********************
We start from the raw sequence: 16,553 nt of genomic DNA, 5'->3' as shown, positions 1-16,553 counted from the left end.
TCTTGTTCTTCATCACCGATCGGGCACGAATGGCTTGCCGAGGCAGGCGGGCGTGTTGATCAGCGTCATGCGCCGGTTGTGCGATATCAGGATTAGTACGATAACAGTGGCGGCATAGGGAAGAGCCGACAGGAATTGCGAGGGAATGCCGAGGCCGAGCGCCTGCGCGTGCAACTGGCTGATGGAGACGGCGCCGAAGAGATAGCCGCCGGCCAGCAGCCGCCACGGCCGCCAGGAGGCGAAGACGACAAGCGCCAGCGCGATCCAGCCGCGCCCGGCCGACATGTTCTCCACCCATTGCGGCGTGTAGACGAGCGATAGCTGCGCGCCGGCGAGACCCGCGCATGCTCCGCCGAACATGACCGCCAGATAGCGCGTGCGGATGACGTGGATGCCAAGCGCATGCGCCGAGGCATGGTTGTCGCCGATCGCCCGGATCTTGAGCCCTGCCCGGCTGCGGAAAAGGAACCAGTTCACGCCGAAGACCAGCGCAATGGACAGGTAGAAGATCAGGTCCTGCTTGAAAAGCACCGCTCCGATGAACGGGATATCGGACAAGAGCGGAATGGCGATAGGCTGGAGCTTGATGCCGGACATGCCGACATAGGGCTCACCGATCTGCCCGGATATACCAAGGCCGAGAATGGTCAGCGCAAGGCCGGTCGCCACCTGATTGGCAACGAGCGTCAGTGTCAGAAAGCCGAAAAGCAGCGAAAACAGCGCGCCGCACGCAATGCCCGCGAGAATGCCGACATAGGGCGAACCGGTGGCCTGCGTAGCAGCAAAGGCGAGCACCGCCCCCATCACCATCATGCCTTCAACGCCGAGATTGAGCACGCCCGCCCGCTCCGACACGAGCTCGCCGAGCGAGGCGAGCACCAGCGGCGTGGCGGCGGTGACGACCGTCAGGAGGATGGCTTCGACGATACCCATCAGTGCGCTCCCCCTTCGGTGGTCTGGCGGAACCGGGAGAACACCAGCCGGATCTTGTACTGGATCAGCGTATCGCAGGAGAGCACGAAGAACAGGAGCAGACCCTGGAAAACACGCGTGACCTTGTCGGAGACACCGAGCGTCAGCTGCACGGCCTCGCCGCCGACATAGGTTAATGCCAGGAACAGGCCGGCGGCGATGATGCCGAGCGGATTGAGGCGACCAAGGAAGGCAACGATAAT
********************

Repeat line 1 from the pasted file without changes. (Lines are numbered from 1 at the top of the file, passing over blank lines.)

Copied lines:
We start from the raw sequence: 16,553 nt of genomic DNA, 5'->3' as shown, positions 1-16,553 counted from the left end.